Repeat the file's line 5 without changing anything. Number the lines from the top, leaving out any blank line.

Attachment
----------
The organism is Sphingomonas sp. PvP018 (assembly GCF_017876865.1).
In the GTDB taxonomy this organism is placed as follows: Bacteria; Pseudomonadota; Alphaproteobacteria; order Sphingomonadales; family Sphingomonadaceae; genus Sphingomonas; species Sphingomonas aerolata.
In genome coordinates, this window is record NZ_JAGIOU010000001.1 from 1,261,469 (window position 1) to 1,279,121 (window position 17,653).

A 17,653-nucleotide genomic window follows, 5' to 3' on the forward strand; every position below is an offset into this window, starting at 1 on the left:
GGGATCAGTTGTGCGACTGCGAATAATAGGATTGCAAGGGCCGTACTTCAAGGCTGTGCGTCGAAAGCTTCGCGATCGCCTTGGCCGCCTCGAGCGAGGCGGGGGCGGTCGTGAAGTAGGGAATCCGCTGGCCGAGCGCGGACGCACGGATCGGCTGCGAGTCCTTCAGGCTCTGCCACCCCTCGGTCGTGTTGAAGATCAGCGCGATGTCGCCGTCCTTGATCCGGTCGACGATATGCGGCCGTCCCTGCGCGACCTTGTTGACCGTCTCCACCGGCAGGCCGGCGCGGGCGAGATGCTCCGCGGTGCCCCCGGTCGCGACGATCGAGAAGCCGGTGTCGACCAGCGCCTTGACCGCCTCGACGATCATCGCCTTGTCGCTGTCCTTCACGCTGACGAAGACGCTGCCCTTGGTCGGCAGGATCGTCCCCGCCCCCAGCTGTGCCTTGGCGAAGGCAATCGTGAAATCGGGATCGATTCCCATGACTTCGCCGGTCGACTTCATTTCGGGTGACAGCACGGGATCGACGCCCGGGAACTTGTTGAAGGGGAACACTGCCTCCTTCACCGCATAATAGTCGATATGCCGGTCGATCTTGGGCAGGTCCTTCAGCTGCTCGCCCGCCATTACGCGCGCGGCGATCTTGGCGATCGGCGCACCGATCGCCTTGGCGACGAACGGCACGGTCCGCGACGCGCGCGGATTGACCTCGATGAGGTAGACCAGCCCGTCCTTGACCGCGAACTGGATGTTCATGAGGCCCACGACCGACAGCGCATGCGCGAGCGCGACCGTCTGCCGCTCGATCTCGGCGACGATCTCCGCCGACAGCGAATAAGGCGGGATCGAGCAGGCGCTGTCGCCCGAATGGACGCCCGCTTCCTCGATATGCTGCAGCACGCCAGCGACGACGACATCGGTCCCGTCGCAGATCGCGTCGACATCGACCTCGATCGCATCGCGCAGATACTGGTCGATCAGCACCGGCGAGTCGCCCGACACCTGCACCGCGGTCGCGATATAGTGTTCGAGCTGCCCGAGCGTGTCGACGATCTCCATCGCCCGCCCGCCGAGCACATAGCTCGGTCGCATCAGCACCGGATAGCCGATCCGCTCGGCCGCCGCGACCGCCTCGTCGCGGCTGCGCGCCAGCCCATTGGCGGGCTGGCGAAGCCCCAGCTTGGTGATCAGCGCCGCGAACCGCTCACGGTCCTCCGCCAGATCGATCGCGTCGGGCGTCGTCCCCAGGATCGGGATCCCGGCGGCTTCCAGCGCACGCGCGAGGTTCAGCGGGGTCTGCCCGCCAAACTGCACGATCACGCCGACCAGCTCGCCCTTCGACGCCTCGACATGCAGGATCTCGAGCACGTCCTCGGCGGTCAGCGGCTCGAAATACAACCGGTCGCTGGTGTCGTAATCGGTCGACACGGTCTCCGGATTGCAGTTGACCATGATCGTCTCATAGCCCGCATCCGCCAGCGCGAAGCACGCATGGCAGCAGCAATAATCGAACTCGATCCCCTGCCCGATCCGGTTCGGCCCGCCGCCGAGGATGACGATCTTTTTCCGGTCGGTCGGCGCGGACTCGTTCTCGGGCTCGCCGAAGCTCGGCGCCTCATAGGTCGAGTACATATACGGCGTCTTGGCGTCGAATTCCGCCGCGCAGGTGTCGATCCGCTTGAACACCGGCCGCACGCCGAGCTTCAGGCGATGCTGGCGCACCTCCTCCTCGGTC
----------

GGGATCAGTTGTGCGACTGCGAATAATAGGATTGCAAGGGCCGTACTTCAAGGCTGTGCGTCGAAAGCTTCGCGATCGCCTTGGCCGCCTCGAGCGAGGCGGGGGCGGTCGTGAAGTAGGGAATCCGCTGGCCGAGCGCGGACGCACGGATCGGCTGCGAGTCCTTCAGGCTCTGCCACCCCTCGGTCGTGTTGAAGATCAGCGCGATGTCGCCGTCCTTGATCCGGTCGACGATATGCGGCCGTCCCTGCGCGACCTTGTTGACCGTCTCCACCGGCAGGCCGGCGCGGGCGAGATGCTCCGCGGTGCCCCCGGTCGCGACGATCGAGAAGCCGGTGTCGACCAGCGCCTTGACCGCCTCGACGATCATCGCCTTGTCGCTGTCCTTCACGCTGACGAAGACGCTGCCCTTGGTCGGCAGGATCGTCCCCGCCCCCAGCTGTGCCTTGGCGAAGGCAATCGTGAAATCGGGATCGATTCCCATGACTTCGCCGGTCGACTTCATTTCGGGTGACAGCACGGGATCGACGCCCGGGAACTTGTTGAAGGGGAACACTGCCTCCTTCACCGCATAATAGTCGATATGCCGGTCGATCTTGGGCAGGTCCTTCAGCTGCTCGCCCGCCATTACGCGCGCGGCGATCTTGGCGATCGGCGCACCGATCGCCTTGGCGACGAACGGCACGGTCCGCGACGCGCGCGGATTGACCTCGATGAGGTAGACCAGCCCGTCCTTGACCGCGAACTGGATGTTCATGAGGCCCACGACCGACAGCGCATGCGCGAGCGCGACCGTCTGCCGCTCGATCTCGGCGACGATCTCCGCCGACAGCGAATAAGGCGGGATCGAGCAGGCGCTGTCGCCCGAATGGACGCCCGCTTCCTCGATATGCTGCAGCACGCCAGCGACGACGACATCGGTCCCGTCGCAGATCGCGTCGACATCGACCTCGATCGCATCGCGCAGATACTGGTCGATCAGCACCGGCGAGTCGCCCGACACCTGCACCGCGGTCGCGATATAGTGTTCGAGCTGCCCGAGCGTGTCGACGATCTCCATCGCCCGCCCGCCGAGCACATAGCTCGGTCGCATCAGCACCGGATAGCCGATCCGCTCGGCCGCCGCGACCGCCTCGTCGCGGCTGCGCGCCAGCCCATTGGCGGGCTGGCGAAGCCCCAGCTTGGTGATCAGCGCCGCGAACCGCTCACGGTCCTCCGCCAGATCGATCGCGTCGGGCGTCGTCCCCAGGATCGGGATCCCGGCGGCTTCCAGCGCACGCGCGAGGTTCAGCGGGGTCTGCCCGCCAAACTGCACGATCACGCCGACCAGCTCGCCCTTCGACGCCTCGACATGCAGGATCTCGAGCACGTCCTCGGCGGTCAGCGGCTCGAAATACAACCGGTCGCTGGTGTCGTAATCGGTCGACACGGTCTCCGGATTGCAGTTGACCATGATCGTCTCATAGCCCGCATCCGCCAGCGCGAAGCACGCATGGCAGCAGCAATAATCGAACTCGATCCCCTGCCCGATCCGGTTCGGCCCGCCGCCGAGGATGACGATCTTTTTCCGGTCGGTCGGCGCGGACTCGTTCTCGGGCTCGCCGAAGCTCGGCGCCTCATAGGTCGAGTACATATACGGCGTCTTGGCGTCGAATTCCGCCGCGCAGGTGTCGATCCGCTTGAACACCGGCCGCACGCCGAGCTTCAGGCGATGCTGGCGCACCTCCTCCTCGGTC